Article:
Kumbhaka, retention of breath, slows down the functions of the autonomous nervous system. Blood pressure and the pulse rate lower and we become calm and peaceful. Is there any difference between one kind of meditation and another kind? Is there a difference between types of meditation? This is a little like asking a shopkeeper which brand of sugar is sweeter. If the shopkeeper has X brand of sugar and the neighbouring shopkeeper has Y brand, both will claim that their brand is better than the other’s.
Is there any difference between one or the other? Why is one brand of sugar more popular? The answer is because of advertising. The more the name of a product passes into the subconscious mind, the more the mind will accept that product. There is no difference for the mind, as long as the label says that it is particular and superior. If you go to the doctor and get a prescription for aspirin and he charges $5 and another who is more famous gives you the same aspirin but charges $100, naturally you will get the benefit from the second doctor’s aspirin because you have had to pay more!!!
Meditation or Meditation?
In the same way one guru can claim that his form of meditation or mantra or method is superior to another. In all walks of life, from doctor to doctor or drink-maker to drink-maker or from guru to guru there are different ways to sell the same product. One kind of meditation technique may appear to be more attractive because it may be well publicized or endorsed by stars or famous people. And yet it is nothing more than a brand name.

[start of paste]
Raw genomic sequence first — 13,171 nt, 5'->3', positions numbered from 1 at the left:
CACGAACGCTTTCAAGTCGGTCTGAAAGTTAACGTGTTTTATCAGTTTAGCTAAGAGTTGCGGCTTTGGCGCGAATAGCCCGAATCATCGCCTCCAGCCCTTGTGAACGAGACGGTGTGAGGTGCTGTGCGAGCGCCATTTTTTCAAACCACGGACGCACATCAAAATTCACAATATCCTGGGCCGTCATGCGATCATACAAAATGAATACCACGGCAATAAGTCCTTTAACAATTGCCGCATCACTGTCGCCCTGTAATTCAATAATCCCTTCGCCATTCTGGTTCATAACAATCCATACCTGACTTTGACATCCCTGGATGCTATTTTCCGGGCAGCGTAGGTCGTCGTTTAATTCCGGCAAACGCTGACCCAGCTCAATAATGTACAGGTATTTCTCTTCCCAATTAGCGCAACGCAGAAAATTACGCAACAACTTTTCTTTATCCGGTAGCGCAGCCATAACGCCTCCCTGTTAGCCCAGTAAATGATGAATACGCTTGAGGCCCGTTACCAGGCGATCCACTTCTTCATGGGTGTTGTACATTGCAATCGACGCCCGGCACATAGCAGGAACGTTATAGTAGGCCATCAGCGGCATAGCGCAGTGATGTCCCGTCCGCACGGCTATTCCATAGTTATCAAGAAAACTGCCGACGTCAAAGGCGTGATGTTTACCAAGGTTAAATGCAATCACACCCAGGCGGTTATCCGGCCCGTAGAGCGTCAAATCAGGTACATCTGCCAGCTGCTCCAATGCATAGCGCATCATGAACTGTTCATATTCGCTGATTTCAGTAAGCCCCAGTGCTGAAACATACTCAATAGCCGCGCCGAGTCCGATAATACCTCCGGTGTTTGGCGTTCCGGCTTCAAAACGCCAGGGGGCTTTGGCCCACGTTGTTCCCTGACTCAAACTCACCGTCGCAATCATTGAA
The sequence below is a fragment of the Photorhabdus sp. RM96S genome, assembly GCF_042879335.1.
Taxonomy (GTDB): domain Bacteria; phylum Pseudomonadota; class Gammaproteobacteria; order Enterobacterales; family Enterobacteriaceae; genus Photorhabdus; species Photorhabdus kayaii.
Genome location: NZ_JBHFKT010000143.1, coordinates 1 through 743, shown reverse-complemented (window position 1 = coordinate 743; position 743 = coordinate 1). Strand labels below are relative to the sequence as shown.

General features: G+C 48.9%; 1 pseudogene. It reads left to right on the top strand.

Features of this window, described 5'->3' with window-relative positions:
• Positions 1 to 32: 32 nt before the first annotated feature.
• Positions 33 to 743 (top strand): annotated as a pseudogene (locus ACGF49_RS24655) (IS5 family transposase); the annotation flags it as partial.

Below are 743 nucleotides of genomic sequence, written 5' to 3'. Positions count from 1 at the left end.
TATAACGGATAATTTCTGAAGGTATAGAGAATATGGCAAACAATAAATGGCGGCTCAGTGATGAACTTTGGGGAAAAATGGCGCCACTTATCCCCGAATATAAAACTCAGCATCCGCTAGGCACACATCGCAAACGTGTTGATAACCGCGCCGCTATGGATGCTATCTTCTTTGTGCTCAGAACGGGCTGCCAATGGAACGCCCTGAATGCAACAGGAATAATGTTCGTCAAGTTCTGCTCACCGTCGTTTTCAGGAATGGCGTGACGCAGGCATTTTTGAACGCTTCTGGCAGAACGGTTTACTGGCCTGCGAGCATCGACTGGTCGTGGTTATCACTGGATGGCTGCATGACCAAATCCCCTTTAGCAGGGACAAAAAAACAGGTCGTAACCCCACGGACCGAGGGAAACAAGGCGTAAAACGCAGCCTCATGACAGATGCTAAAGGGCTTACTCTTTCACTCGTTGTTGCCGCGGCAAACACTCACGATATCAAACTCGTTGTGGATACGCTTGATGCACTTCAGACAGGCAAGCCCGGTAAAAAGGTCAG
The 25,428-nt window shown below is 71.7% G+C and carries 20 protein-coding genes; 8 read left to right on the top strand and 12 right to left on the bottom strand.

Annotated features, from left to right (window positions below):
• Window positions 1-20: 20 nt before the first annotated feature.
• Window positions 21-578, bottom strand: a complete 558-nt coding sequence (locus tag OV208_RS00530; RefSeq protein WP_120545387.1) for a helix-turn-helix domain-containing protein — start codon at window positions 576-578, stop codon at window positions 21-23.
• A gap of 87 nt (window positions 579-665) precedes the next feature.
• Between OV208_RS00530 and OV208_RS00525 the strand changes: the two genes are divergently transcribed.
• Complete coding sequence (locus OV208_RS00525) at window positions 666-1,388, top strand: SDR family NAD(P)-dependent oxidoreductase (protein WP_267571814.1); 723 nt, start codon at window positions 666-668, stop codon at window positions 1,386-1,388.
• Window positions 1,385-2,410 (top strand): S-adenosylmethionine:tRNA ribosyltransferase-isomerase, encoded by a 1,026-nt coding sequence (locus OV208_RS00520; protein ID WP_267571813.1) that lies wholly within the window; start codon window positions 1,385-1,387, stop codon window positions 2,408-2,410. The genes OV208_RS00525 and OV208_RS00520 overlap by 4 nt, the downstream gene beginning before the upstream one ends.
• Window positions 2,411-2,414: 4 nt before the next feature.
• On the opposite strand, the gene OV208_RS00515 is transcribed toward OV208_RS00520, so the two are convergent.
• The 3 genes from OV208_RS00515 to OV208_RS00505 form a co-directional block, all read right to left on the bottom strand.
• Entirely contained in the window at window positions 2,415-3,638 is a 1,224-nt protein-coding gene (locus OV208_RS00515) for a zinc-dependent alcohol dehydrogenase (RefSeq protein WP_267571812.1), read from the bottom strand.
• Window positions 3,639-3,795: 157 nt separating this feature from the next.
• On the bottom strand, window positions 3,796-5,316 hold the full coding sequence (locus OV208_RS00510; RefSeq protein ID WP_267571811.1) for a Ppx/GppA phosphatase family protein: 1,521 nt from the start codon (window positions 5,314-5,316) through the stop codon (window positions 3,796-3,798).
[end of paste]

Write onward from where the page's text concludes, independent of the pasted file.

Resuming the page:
Just as politicians create various slogans or sound-bites to attract the attention of the voters like ‘law and order’, ‘peace with honour’ etc., so in the same way yogis, gurus, babas and rishis advertise their product to attract students by using various brand names, such as ‘Raja Yoga Meditation’, ‘Kundalini Meditation’, ‘Jnana Yoga Meditation’, ‘Laya Yoga Meditation’,‘Buddhist Meditation’, ‘Tantra Meditation’ or even ‘Bio-Feedback Meditation.’ It does not matter what the brand name is, in meditation the aim is the same—to keep the mind focussed on a particular object or idea.
Wherever there is intense concentration of the mind on any object there is complete peace and relaxation for the mind. Various masters have developed different types of meditation– but what object or idea should you meditate on? X Brand of meditation will tell you to focus on a sound of a syllable or a mantra; Y Brand of meditation will tell you to meditate on a dot, on a light or the form of Lord Krishna, Jesus or Buddha; Z Brand of meditation will tell you to meditate on an idea such as Soham— I am He, or Aham Brahmasmi – I am Brahman, I am That I am.
Beginners should focus the mind on sound (mantra), and more advanced students may concentrate on concepts, ideas or chakras. However there are no set rules—those who are drawn to sound should meditate on sound, visualisers should visualise. There are no secrets in meditation, only different methods. But the reader should understand the general meaning and technique of meditation before taking to any form of practice, and know that all forms of meditation will lead you to the same transcendental state, or supra-sensual state, or samadhi. This is the goal of meditation irrespective of what mantras or forms or ideas you meditate on, or what type of guru or baba you follow.